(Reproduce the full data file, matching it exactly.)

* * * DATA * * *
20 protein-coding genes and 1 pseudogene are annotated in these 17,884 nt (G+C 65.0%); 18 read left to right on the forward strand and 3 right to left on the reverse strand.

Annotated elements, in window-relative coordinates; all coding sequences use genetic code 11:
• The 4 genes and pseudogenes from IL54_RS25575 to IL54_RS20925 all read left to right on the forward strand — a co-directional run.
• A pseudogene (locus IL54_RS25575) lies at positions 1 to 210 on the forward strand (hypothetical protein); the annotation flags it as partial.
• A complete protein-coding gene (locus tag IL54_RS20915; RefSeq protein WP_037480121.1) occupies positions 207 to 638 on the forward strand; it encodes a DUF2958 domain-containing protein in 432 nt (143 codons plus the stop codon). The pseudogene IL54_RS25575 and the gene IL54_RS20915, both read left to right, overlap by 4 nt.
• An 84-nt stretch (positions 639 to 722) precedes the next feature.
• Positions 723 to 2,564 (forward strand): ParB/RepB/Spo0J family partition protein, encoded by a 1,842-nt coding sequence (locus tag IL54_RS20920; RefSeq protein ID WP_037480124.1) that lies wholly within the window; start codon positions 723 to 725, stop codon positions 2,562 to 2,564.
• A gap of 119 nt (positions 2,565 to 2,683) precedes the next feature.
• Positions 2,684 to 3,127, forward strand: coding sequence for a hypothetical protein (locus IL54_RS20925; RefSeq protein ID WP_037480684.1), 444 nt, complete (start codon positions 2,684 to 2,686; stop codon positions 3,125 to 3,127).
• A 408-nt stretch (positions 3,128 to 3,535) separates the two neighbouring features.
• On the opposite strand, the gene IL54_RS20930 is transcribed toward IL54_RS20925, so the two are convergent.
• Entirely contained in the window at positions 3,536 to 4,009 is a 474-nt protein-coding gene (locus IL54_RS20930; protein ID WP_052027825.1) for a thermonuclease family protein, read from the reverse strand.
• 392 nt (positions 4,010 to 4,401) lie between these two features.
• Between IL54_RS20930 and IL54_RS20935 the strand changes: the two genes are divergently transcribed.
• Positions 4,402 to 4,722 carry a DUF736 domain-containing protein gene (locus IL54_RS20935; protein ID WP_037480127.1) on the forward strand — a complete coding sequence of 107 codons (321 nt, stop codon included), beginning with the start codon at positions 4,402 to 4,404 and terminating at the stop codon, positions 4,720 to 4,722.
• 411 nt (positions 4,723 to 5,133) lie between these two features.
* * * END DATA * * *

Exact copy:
20 protein-coding genes and 1 pseudogene are annotated in these 17,884 nt (G+C 65.0%); 18 read left to right on the forward strand and 3 right to left on the reverse strand.

Annotated elements, in window-relative coordinates; all coding sequences use genetic code 11:
• The 4 genes and pseudogenes from IL54_RS25575 to IL54_RS20925 all read left to right on the forward strand — a co-directional run.
• A pseudogene (locus IL54_RS25575) lies at positions 1 to 210 on the forward strand (hypothetical protein); the annotation flags it as partial.
• A complete protein-coding gene (locus tag IL54_RS20915; RefSeq protein WP_037480121.1) occupies positions 207 to 638 on the forward strand; it encodes a DUF2958 domain-containing protein in 432 nt (143 codons plus the stop codon). The pseudogene IL54_RS25575 and the gene IL54_RS20915, both read left to right, overlap by 4 nt.
• An 84-nt stretch (positions 639 to 722) precedes the next feature.
• Positions 723 to 2,564 (forward strand): ParB/RepB/Spo0J family partition protein, encoded by a 1,842-nt coding sequence (locus tag IL54_RS20920; RefSeq protein ID WP_037480124.1) that lies wholly within the window; start codon positions 723 to 725, stop codon positions 2,562 to 2,564.
• A gap of 119 nt (positions 2,565 to 2,683) precedes the next feature.
• Positions 2,684 to 3,127, forward strand: coding sequence for a hypothetical protein (locus IL54_RS20925; RefSeq protein ID WP_037480684.1), 444 nt, complete (start codon positions 2,684 to 2,686; stop codon positions 3,125 to 3,127).
• A 408-nt stretch (positions 3,128 to 3,535) separates the two neighbouring features.
• On the opposite strand, the gene IL54_RS20930 is transcribed toward IL54_RS20925, so the two are convergent.
• Entirely contained in the window at positions 3,536 to 4,009 is a 474-nt protein-coding gene (locus IL54_RS20930; protein ID WP_052027825.1) for a thermonuclease family protein, read from the reverse strand.
• 392 nt (positions 4,010 to 4,401) lie between these two features.
• Between IL54_RS20930 and IL54_RS20935 the strand changes: the two genes are divergently transcribed.
• Positions 4,402 to 4,722 carry a DUF736 domain-containing protein gene (locus IL54_RS20935; protein ID WP_037480127.1) on the forward strand — a complete coding sequence of 107 codons (321 nt, stop codon included), beginning with the start codon at positions 4,402 to 4,404 and terminating at the stop codon, positions 4,720 to 4,722.
• 411 nt (positions 4,723 to 5,133) lie between these two features.